Their fans love them but hate their owner. Their emblem is a guy with a patch over one eye and two swords sticking out of his head. During the week before the Oakland Raiders beat the Philadelphia Eagles 27-10 Sunday to win Super Bowl XV, their coach collected $15,000 in fines. "Actually, that's a conservative figure," said their captain, Gene Upshaw, the left guard. "We're not a bunch of choirboys and Boy Scouts. They say we're the Halfway House of the NFL. Well, we live up to that image." Here Upshaw paused in his postgame oration for dramatic emphasis, and a smile split his face. "Every chance we get."
It was late. The last bus had left for the Raiders' team party. The locker room was almost empty. Only a few stragglers remained—Al Davis and his brother, Jerry, from New York, Lester Hayes scrubbing the last remnants of stickum from various parts of his anatomy, Jim Plunkett recounting for the umpteenth time the tale of his resurrection. And Upshaw, still wearing most of his uniform, savoring the moment, prolonging it. El Capitan. Fourteen years an Oakland Raider—hey, he started in Super Bowl II against the Packers and Henry Jordan—202 straight games, 24 in postseason.
He has seen almost all the whackos and misfits and hit-men who've worn the silver and black: Dan Birdwell, who used to hurt people just by bumping into them in the locker room; Big Ben Davidson; George Buehler and his electronic toys; 7-foot Richard Sligh, who carried a gun on his hip. And when someone reminded Upshaw of Eagle Coach Dick Vermeil's rejoinder that John Matuszak, a curfew-breaker during Super Bowl week, would've been on his way home before the game were he an Eagle, Upshaw threw back his head and laughed. "If Tom Flores sent home every guy on this football team who screwed up," he said, "he'd be the only guy on the sideline."
The sidelines Sunday, that's another story. A league official who was near the Oakland bench reported that when they weren't on the field, the players were busy eating peanuts. "The place was littered with shells," he said. Upshaw said the pregame locker room was typical Oakland—"one or two card games, radios going, a few guys rolling dice, nothing special."
February 2, 1981
When Cliff Branch caught his touchdown passes, of two and 29 yards, from Plunkett, when Kenny King grabbed another—an 80-yard play, a Super Bowl record—when Chris Bahr booted his two field goals, the bench didn't erupt. There weren't many high fives, fists in the air, we're No. 1, any of that stuff. Cool it, guys, where's the party tonight?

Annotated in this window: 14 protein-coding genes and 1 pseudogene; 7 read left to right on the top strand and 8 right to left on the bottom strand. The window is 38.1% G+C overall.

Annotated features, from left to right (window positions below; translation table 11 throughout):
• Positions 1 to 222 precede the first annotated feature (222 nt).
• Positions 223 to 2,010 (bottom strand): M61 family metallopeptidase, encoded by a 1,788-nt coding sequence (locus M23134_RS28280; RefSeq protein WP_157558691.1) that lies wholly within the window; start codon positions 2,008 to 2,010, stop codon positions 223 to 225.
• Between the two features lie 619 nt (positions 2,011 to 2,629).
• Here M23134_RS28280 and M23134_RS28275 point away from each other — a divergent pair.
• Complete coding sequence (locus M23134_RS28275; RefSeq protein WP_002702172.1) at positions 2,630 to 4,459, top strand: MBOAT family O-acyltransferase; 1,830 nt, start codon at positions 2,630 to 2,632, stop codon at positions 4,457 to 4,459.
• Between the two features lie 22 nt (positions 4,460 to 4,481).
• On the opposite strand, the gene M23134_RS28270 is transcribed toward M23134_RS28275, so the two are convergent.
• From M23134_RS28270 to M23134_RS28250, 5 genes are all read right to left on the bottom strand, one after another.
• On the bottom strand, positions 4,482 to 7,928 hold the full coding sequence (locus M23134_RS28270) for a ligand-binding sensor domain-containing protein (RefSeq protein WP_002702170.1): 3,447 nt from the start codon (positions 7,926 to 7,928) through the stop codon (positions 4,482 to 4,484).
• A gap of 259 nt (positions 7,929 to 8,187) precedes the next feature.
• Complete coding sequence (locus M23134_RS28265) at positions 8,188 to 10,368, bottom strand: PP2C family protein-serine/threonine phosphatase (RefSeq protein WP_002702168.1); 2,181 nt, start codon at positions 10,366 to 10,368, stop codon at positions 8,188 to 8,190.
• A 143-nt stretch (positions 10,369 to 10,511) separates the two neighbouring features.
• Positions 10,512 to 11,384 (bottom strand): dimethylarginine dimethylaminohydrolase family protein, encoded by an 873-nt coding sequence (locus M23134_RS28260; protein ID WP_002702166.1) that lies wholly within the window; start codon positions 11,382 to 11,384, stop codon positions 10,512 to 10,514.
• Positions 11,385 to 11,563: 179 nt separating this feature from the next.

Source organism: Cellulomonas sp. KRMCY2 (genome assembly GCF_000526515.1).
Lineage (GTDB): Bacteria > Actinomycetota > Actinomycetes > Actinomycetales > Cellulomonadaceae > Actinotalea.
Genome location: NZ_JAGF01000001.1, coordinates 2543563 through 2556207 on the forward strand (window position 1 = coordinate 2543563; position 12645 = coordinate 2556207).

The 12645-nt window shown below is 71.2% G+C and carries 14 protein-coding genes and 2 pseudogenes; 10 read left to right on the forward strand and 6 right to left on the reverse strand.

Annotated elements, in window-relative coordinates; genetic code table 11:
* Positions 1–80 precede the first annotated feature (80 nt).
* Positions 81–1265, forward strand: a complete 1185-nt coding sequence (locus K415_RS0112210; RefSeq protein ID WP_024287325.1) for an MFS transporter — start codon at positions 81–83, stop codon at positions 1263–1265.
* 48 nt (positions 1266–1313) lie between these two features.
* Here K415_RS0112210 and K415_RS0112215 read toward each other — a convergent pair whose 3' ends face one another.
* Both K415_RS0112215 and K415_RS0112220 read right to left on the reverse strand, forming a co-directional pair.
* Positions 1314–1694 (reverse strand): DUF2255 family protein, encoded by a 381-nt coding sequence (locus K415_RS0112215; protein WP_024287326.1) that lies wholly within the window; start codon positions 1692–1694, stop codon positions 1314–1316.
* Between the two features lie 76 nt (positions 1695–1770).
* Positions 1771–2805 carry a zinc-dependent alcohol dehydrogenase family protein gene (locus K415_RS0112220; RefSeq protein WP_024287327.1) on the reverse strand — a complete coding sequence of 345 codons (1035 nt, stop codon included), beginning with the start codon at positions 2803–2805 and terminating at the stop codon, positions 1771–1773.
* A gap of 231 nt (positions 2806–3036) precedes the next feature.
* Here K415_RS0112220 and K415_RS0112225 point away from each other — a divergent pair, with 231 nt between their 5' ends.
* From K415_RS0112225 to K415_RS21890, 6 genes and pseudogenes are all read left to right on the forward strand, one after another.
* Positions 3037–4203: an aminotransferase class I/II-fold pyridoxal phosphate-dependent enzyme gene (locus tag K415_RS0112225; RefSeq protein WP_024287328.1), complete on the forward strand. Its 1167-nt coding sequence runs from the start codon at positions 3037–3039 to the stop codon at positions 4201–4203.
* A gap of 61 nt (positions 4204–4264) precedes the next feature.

When Pete Rozelle presented the trophy to Davis in the dressing room and Davis mumbled, "Thanks very much, uh, thanks very much, Commissioner," you could barely see this odd couple for the innumerable cameras that sprung up like weeds. It looked like a Japanese bus tour as the Raiders hoisted their cameras in the air to capture the moment forever.
Oh, they're different all right. When Vermeil sits down with his projector and cans of film in the still hours of the night, there will come a time when he'll rub his tired eyes and ask himself, "How did they do it? We covered all the angles. We worked on everything—man, did we work. Two practices, in pads yet, on Tuesday, picture day. Team dinners, evening meetings. We attacked that soft zone they used, threw underneath it and moved the ball on them. We used the same pass-rush scheme that got us eight sacks when we beat them 10-7 in Philly in November. How did it happen? We're a team of character, of dedication, and we lost big in our biggest game ever. To a bunch of loose hangers like that. How?"
It starts with the offensive line, the heart and soul of the Raiders. Let's go back to August, when we were all picking the Raiders to go 7-9 or 6-10 and finish last in the AFC West, all us geniuses. What did we see then? An in-and-out quarterback named Dan Pastorini replacing The Snake, Kenny Stabler, and a backup quarterback named Plunkett, who'd worn a hole in the bench. A defense that finished 21st in the league in 1979 and had hardly changed. An aging and crippled offensive line. Yep, that's the place to start rebuilding all right.
We didn't look at that line carefully enough. It doesn't really fit the Oakland image. No refugees there. Every one of the front five was a high draft choice: two No. 1s, a No. 3 and two No. 4s. Proud people, solid citizens, three of them with Pro Bowl credentials. They smile and shake their heads when the wilder guys do a number, but they're basically serious people—Guards Mickey Marvin and Upshaw, Tackles Art Shell and Henry Lawrence, Center Dave Dalby—and in November the Eagles had embarrassed them and dusted their quarterback eight times.